Zooprophylaxis by diversion of flies and crossprotecting immunity

The term zooprophylaxis has been introduced to describe two diffent ways in which animals can protect man from the transmission of diseases:

  •    by diversion of the bloodseeking flies to a non-human bait.
  •   protection by cross-reacting immunity caused by a non-human parasite, that is transmitted to man, but does not develop. ‘Vaccination’ of man by using the bovine smallpox virus (vacca, lat = cow) is the classic example.

Zooprophylaxis by divertion of bloodseeking flies from man to a non-human source of blood considerably reduces the vectorial capacity of a vector population:

Zooprophylaxis against malaria in the river Rhine valley (A. Renz)

A good example for the beneficial effects of zoopropylaxis, combined with other control measures, is the eradication of malaria in the upper river Rhine valley in the 19th century. The Rheinkorrektur by Johann Gottfried Tulla (http://de.wikipedia.org/wiki/Rheinbegradigung) between 1817-76 transformed the former inundation areas and marshes into fertile land, which can be used for grazing cattle and crop farming. The Anopheles breeding possibilities were reduced and the breeding sites separated from the human settlements. Socio-economic development contributes to this success.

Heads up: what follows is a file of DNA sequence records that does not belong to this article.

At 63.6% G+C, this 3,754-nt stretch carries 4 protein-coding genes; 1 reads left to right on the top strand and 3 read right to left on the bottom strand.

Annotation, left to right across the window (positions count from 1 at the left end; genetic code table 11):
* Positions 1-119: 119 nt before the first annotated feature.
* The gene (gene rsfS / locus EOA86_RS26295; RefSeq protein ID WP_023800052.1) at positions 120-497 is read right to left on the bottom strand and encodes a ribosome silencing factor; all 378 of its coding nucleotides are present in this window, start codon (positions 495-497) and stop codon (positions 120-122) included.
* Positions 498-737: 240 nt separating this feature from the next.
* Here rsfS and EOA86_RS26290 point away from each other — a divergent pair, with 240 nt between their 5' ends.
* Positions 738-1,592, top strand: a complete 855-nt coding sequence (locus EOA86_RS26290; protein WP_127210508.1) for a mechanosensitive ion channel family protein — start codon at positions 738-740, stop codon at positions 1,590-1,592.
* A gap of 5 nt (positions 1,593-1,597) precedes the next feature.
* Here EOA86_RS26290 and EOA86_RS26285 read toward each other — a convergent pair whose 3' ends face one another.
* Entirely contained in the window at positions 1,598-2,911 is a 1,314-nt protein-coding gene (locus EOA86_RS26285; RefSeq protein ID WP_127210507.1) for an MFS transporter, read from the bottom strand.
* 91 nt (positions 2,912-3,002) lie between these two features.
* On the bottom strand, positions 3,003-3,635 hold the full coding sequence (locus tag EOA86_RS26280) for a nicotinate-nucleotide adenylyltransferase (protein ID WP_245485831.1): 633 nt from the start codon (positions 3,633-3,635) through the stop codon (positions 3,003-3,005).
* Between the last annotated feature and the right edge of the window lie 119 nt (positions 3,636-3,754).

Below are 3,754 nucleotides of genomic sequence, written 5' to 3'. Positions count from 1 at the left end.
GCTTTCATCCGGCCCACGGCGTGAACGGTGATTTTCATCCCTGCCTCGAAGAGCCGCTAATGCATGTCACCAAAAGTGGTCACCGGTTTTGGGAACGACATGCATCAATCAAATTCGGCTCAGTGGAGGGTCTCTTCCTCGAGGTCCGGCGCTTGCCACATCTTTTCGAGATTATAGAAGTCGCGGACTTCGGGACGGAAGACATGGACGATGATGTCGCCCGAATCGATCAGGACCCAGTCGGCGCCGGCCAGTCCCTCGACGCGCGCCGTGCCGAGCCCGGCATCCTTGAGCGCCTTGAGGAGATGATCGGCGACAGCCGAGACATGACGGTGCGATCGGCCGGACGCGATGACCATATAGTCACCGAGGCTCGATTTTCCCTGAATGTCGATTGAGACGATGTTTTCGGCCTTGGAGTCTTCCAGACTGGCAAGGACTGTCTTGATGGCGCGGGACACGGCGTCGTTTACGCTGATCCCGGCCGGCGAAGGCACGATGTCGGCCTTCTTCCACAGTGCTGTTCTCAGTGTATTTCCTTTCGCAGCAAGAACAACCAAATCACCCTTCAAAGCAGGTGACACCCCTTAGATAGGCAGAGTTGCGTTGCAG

Cattle, which are almost twice as attractant for S. damnosum s.s. and S. squamosum as is the human bait, can therefore strongly reduce the risk of onchocerciasis transmission, if they are staying between the human settlements and the Simulium breeding river.:

modified from Renz et al. 1994, mathematical model by K. Dietz and M. Eichner, based on our data

 

Children and cattle in a river at Bombe, near Touboro.  Simulium flies prefer to bite on cattle. This reduces their vectorial capacity drastically. (photo A. Renz)

 

Zoophily and its consequences: zooprophylaxis (A-Renz)

 

Epidemiological data from Northern Cameroon also suggest, that the crosstransmission of bovine Onchocerca ochengi parasites to man can provide some degree of protection (Renz et al. 1994, Wahl et al. 1998).  Thus, on the Adamaoua mountain, which is an area of high cattle stocking density, the endemicity of human onchocercisis is very low, despite important Simulium vector population densities.

sources: onchocerciasis:  WHO; bovine model and transmission A. Renz; illustrations by Alfons Renz